Max is usually grinning his head off, dancing or doing both in every photo and video from camp. I'd been eagerly awaiting letters from him, and a couple recently arrived. Mainly, he wanted to find out when we'd next be visiting Los Angeles and he wanted me to mail him his UCLA sweatshirt. Max may be at camp, but he left his heart in Los Angeles, the place where he'd like to live.
I didn't recognize the handwriting. Hmmm.
Max has, in recent years, been insistent on writing out classwork and homework instead of typing it. And his handwriting has really improved. I knew what was happening at camp: Why should he go to the trouble of writing if one of his awesome counselors could do it? It is entirely possible they had offered, and he took them up on it. Or maybe they assumed, because in the past counselors have written them for him. Or maybe he asked. Heck, we all get lazy during summer.
Summer school is traditional for many students with intellectual disabilities because regression can be an issue. The academic kind has never been a problem for Max, one reason why we're fine with sending him to camp instead of school. But now, I wondered if a different kind of regression was happening. Max has been on such an independence surge for the past couple of years. And while maturity for him also means asking others to lend a hand when he needs it, I wanted to make sure he wasn't being coddled.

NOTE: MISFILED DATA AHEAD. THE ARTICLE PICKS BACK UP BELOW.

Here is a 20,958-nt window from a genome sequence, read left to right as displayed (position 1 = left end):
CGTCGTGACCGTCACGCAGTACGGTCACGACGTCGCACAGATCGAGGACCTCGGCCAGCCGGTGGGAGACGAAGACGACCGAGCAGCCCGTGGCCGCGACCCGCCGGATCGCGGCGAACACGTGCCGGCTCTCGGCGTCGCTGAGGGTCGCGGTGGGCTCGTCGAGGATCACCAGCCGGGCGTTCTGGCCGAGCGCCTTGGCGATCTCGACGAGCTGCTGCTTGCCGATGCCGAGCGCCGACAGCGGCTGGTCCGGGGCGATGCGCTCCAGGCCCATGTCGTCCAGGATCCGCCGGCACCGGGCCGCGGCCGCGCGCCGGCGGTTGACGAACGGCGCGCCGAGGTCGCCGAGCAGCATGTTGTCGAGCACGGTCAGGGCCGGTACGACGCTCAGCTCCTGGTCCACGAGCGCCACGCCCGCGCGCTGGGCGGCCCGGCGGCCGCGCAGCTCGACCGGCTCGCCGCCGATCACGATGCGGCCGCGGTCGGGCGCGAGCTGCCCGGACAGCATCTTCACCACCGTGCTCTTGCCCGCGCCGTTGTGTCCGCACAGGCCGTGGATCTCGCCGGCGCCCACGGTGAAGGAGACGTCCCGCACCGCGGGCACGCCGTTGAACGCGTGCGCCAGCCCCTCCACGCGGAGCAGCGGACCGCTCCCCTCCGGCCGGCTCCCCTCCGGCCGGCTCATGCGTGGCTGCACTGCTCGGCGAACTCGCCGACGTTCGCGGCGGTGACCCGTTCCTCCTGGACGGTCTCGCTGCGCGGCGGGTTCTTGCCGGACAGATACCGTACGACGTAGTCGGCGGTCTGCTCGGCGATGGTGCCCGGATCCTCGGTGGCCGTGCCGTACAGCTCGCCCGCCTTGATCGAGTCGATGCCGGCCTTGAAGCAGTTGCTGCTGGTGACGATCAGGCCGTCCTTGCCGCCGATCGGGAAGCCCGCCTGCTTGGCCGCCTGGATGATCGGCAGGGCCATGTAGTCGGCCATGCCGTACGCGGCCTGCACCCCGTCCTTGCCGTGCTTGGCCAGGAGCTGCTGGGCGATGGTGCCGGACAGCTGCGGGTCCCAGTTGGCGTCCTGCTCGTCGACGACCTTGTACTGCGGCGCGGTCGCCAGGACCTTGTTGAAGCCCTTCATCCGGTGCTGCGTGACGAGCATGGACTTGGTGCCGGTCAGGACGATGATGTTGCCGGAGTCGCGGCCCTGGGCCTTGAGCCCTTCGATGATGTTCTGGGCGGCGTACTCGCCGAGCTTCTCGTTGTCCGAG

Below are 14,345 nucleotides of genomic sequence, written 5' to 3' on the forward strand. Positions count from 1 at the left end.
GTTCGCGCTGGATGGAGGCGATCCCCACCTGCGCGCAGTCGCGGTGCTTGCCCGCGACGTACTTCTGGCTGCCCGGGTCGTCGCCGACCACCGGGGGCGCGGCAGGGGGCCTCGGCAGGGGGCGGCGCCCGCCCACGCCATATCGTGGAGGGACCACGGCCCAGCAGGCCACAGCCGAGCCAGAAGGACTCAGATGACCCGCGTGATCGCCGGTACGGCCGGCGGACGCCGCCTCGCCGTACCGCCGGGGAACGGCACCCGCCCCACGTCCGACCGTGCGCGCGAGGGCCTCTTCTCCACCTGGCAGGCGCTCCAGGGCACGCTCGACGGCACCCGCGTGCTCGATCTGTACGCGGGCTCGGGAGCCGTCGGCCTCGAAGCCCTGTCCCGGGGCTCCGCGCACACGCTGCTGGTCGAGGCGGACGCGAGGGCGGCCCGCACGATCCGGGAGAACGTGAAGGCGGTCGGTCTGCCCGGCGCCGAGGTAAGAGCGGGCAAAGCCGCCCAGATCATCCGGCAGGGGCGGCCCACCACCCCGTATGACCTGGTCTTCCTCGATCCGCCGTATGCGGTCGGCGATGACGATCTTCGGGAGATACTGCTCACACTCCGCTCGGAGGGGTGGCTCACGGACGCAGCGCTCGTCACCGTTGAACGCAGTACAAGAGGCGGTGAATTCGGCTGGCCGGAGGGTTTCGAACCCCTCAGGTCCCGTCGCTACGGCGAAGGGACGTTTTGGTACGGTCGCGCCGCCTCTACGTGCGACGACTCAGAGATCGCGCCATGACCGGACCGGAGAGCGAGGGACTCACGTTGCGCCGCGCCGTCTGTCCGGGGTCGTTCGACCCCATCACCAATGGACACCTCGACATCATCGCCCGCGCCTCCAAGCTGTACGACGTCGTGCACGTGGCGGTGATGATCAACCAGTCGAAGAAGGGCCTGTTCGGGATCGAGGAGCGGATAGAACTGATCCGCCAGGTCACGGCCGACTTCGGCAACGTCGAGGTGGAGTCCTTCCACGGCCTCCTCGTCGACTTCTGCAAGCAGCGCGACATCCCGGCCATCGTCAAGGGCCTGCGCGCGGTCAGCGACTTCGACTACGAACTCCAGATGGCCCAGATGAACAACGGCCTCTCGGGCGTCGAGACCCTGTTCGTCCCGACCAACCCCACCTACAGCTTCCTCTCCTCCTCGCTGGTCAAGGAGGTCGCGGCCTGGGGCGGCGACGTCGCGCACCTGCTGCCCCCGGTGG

This is the line I walk as the parent of a young adult with cerebral palsy. It happens at home with tasks, too, where it's natural for Max to be codependent...if we let him. Max, you can put your clothes in the hamper. Buddy, you can brush your teeth.
The staff at the camp are beyond nurturing and caring; it is pretty much the only overnight camp program we found that was willing to take campers who needed assistance with life skills such as dressing and showering. They're super-encouraging, too (check out this video of him shooting hoops), and want what's best for Max. I just wanted to make sure they kept in mind that letting him do stuff himself is good for him. I texted the amazing program director to say that Max was capable of writing his own letters, and to encourage the counselors to have a can-do approach.
This could very well mean I won't be getting more letters, I guess—but I'm feeling pretty confident that anytime soon, we'll be getting a note from Max asking when we're going to L.A.